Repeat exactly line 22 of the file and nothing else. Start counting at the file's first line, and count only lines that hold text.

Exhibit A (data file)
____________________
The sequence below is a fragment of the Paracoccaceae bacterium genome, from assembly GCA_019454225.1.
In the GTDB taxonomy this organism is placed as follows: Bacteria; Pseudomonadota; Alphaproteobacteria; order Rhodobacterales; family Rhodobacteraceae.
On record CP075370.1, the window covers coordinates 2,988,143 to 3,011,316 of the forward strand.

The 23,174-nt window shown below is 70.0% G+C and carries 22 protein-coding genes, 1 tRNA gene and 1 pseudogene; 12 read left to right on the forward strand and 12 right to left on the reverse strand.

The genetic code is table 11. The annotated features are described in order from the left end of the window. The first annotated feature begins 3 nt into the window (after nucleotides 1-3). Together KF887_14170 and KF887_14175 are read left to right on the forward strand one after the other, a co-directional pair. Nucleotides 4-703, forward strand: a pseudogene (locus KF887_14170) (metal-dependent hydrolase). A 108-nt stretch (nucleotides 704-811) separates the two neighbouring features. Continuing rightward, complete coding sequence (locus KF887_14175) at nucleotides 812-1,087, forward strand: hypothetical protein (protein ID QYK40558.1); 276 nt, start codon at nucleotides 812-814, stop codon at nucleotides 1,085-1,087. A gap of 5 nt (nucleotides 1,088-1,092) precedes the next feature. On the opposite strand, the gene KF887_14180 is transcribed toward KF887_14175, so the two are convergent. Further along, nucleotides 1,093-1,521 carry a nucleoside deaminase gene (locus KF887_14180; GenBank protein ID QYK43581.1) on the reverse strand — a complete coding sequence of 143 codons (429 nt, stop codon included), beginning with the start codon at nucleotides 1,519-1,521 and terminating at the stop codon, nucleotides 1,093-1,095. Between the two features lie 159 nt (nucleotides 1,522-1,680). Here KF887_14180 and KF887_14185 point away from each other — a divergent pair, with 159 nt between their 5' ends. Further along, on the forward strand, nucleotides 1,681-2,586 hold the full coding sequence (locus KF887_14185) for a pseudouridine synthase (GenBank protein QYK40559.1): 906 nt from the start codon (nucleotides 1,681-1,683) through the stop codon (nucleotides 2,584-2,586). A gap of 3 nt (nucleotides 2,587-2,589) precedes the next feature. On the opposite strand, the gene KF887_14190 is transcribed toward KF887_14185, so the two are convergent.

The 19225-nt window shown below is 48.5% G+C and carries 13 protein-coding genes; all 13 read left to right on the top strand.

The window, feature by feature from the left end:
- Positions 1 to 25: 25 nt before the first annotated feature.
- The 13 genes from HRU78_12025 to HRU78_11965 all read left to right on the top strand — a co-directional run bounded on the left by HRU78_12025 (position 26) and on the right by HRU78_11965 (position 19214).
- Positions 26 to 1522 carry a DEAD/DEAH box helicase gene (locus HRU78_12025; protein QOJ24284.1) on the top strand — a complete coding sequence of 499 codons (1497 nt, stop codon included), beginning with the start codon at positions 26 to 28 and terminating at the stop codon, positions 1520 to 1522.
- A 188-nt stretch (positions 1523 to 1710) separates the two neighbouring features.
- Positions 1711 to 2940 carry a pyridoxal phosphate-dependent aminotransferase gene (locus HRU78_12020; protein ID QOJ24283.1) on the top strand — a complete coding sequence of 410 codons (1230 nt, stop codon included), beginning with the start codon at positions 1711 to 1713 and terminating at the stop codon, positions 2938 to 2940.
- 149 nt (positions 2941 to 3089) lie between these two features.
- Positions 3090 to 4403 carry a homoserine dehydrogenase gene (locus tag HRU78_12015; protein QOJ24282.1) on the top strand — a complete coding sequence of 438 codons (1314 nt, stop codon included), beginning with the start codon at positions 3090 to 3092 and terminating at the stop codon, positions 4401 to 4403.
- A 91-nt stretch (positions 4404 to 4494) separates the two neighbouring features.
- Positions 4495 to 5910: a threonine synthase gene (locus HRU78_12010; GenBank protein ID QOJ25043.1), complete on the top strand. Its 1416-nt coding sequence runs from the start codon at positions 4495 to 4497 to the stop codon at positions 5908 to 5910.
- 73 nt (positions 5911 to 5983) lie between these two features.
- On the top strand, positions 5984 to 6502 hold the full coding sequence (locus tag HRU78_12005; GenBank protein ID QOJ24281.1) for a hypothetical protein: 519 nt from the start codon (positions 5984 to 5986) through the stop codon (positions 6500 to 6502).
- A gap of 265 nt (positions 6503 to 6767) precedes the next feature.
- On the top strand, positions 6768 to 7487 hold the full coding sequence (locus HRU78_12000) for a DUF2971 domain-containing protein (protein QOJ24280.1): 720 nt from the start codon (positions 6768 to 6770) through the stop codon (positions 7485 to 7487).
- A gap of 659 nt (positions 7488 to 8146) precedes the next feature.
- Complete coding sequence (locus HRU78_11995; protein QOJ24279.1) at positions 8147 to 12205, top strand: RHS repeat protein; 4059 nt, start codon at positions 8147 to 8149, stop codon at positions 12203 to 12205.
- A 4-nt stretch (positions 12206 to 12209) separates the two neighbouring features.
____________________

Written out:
- Complete coding sequence (locus HRU78_11995; protein QOJ24279.1) at positions 8147 to 12205, top strand: RHS repeat protein; 4059 nt, start codon at positions 8147 to 8149, stop codon at positions 12203 to 12205.